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Canada Wynne relying on low-interest rates and cost savings to eliminate the deficit

Ontario Finance Minister Charles Sousa and Premier Kathleen Wynne before tabling the provincial budget at Queen's Park in Toronto on Thursday, April 23, 2015.

Nathan Denette/THE CANADIAN PRESS

Premier Kathleen Wynne's road to a balanced budget is paved with an abundance of hope. She is relying heavily on low interest rates and difficult initiatives such as holding the line on public service wage increases to wipe out an $8.5-billion deficit in two years.

The 372-page budget released on Thursday does not contain dramatic cuts to programs, ministries or the public service, leaving opposition critics and others perplexed as to how the government will keep its promise.

"How you are going to do $8.5-billion in two years is not clear in this budget," says Mike Moffatt, an economist at the Ivey Business School at Western University. He said he was surprised the government was not more aggressive in cutting, thinking it might want to get the bad news over with now, because the next election is not due until October, 2018.

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The small improvements in the government's projections over last year, he said, are "all interest-rate related."

"Basically, what happened is the provincial government made a bunch of interest-rate projections in Budget 2014, and then this year said, 'Well, we kind of overestimated things a little and we're going to rachet those projections down' – and in doing so saved themselves $600- to $800-million per year," Mr. Moffatt said.

Still, Progressive Conservative interim leader Jim Wilson noted the amount the government is spending in interest on the debt is increasing at an annual rate of 5.7 per cent – "the highest growth area in this budget, higher than education, higher than health and even more, there is no plan to deal with the debt. It's just going up and up," he said.

PC finance critic Vic Fedeli called the deficit numbers "fluffed up" and "fake."

The Liberal government's plan identifies some savings. For example, it estimates it will save $3-billion from the completion of the PanAm Games; lower pension expenses, including the Teachers' Pension Plan; and the end of the Ontario Clean Energy Benefit, a $1.1-billion program that gave rebates to electricity consumers.

In addition, Premier Wynne and her team recently launched an exercise called Program Review, Renewal and Transformation (PRRT), which is to identify annual savings of $500-million.

One finance official described this program as a "journey" rather than slashing and burning. The Wynne government is being careful to show taxpayers it is not simply hacking away at programs.

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In fact, Finance Minister Charles Sousa tried to avoid uttering the word "cut" in a news conference on Thursday. At one point, he even corrected himself when asked to explain how his government would balance the budget: "Ontario has now been able to cut its spending – I should say to improve its savings targets, throughout, and that has enabled us to find greater success."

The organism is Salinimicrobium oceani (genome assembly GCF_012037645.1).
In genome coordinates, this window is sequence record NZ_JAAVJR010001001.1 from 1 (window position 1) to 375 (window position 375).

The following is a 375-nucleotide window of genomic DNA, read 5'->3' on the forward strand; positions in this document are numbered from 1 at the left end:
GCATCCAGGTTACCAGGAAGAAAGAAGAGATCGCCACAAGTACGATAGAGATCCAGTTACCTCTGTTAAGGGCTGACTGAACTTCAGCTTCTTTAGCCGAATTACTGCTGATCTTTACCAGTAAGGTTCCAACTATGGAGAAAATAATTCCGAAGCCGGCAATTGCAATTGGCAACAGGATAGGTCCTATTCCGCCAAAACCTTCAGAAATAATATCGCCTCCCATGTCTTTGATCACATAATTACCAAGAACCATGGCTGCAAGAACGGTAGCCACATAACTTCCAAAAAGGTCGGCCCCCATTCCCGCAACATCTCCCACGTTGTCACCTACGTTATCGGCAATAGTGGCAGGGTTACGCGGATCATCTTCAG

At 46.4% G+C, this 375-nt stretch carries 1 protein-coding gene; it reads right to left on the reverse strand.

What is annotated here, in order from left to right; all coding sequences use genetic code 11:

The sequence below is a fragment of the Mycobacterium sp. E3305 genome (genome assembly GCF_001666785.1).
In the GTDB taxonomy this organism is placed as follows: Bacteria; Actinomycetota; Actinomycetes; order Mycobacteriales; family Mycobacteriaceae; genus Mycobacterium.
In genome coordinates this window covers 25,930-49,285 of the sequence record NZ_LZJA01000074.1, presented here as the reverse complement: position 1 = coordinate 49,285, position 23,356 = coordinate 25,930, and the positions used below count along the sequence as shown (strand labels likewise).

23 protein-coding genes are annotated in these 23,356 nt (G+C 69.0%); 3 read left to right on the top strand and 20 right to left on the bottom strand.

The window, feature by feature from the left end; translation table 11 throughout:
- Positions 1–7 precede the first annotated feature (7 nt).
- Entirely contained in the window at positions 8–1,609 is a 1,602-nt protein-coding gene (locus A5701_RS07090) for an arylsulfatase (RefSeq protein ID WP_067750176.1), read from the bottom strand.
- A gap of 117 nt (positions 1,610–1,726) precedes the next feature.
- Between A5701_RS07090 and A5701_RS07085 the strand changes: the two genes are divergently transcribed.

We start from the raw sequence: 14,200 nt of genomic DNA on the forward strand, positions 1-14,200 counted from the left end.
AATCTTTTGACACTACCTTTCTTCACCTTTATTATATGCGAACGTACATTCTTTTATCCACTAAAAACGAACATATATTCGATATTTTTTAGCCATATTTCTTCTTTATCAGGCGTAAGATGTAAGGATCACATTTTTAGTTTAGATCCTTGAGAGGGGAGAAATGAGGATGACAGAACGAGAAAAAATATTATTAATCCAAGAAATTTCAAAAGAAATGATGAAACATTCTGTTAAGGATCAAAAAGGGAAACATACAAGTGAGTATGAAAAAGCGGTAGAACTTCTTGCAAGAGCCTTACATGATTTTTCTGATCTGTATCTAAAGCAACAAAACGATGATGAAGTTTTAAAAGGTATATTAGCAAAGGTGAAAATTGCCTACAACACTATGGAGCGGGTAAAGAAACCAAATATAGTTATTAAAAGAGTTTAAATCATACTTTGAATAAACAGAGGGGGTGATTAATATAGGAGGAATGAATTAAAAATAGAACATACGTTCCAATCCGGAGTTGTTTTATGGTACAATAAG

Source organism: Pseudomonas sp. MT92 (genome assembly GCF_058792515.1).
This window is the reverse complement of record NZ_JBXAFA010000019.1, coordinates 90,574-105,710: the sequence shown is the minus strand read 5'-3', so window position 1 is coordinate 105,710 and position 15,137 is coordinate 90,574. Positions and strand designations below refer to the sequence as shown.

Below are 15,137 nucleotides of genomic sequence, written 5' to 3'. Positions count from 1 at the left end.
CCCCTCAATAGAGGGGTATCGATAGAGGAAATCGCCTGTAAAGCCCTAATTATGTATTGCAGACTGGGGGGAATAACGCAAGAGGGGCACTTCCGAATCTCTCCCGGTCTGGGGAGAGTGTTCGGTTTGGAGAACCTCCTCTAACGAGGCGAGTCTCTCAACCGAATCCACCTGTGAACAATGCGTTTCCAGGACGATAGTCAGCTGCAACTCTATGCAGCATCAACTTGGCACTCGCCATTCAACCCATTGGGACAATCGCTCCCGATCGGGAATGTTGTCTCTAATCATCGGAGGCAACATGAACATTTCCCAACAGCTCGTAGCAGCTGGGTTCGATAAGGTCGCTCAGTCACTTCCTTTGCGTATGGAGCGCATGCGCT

So far, officials have found $250-million of savings from the start of the program review. It identified $150-million by restricting some travel, being more careful in ordering office supplies and reducing the government's "office footprint."

As of March, it has reduced the footprint by more than 675,000 rental square feet, and is promising by 2022 to have reduced it by 1.3 million square feet.

It also hopes to find more savings through managing public service employees' wages and benefits – there are 787,000 unionized employees. More than half of government spending goes to salaries and benefits, according to the budget document. It says, too, that "any modest wage increases must be offset by other measures to create a net zero agreement. …"

So far, the government has been successful in keeping to this. It says it saved $45-million through changes to benefits and entitlements in its agreement with the Association of Management, Administrative and Professional Crown Employees of Ontario, although the group received "modest" salary increases.

Mr. Moffatt, however, says the approach will be tough to sustain. Even now, some high school teachers are on strike and others are threatening to walk out.

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"The wage pressures build up in the public sector. It's like holding down a pressure cooker that eventually spills over," he says. "The [negotiations are] going to be an uphill battle, particularly if the unions believe the government may be able to get that money elsewhere, from say, an improved interest-rate situation. That might change the bargaining dynamics a bit."

Mr.Wilson, meanwhile, predicted the government's position with its employees will lead to a "great deal of labour unrest. I think the interesting question is going to be in holding the line, how many people are going to lose their jobs," he said.

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